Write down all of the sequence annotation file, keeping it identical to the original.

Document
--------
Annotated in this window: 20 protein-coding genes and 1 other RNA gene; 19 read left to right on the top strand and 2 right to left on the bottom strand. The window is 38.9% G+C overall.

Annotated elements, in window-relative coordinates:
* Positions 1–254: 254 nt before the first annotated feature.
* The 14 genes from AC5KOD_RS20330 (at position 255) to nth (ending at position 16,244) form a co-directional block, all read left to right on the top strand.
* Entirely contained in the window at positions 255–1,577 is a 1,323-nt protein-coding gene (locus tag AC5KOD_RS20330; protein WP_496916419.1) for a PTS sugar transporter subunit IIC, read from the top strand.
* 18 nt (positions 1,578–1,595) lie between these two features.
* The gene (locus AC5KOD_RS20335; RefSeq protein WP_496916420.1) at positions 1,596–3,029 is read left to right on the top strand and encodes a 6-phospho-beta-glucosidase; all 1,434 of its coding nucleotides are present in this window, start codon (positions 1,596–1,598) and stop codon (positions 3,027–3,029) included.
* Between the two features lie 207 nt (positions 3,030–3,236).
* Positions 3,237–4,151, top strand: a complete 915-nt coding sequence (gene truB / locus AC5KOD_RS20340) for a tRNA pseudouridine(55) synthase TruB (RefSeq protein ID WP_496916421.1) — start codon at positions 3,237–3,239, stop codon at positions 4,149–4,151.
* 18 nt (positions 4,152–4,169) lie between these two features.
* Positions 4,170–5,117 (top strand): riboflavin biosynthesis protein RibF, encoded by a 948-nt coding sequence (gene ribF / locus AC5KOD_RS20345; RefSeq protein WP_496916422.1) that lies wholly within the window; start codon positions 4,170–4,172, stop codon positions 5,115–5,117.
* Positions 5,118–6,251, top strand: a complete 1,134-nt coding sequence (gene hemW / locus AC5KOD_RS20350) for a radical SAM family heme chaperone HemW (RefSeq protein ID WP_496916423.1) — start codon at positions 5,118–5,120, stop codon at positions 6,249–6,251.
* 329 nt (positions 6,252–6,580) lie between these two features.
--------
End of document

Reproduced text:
Annotated in this window: 20 protein-coding genes and 1 other RNA gene; 19 read left to right on the top strand and 2 right to left on the bottom strand. The window is 38.9% G+C overall.

Annotated elements, in window-relative coordinates:
* Positions 1–254: 254 nt before the first annotated feature.
* The 14 genes from AC5KOD_RS20330 (at position 255) to nth (ending at position 16,244) form a co-directional block, all read left to right on the top strand.
* Entirely contained in the window at positions 255–1,577 is a 1,323-nt protein-coding gene (locus tag AC5KOD_RS20330; protein WP_496916419.1) for a PTS sugar transporter subunit IIC, read from the top strand.
* 18 nt (positions 1,578–1,595) lie between these two features.
* The gene (locus AC5KOD_RS20335; RefSeq protein WP_496916420.1) at positions 1,596–3,029 is read left to right on the top strand and encodes a 6-phospho-beta-glucosidase; all 1,434 of its coding nucleotides are present in this window, start codon (positions 1,596–1,598) and stop codon (positions 3,027–3,029) included.
* Between the two features lie 207 nt (positions 3,030–3,236).
* Positions 3,237–4,151, top strand: a complete 915-nt coding sequence (gene truB / locus AC5KOD_RS20340) for a tRNA pseudouridine(55) synthase TruB (RefSeq protein ID WP_496916421.1) — start codon at positions 3,237–3,239, stop codon at positions 4,149–4,151.
* 18 nt (positions 4,152–4,169) lie between these two features.
* Positions 4,170–5,117 (top strand): riboflavin biosynthesis protein RibF, encoded by a 948-nt coding sequence (gene ribF / locus AC5KOD_RS20345; RefSeq protein WP_496916422.1) that lies wholly within the window; start codon positions 4,170–4,172, stop codon positions 5,115–5,117.
* Positions 5,118–6,251, top strand: a complete 1,134-nt coding sequence (gene hemW / locus AC5KOD_RS20350) for a radical SAM family heme chaperone HemW (RefSeq protein ID WP_496916423.1) — start codon at positions 5,118–5,120, stop codon at positions 6,249–6,251.
* 329 nt (positions 6,252–6,580) lie between these two features.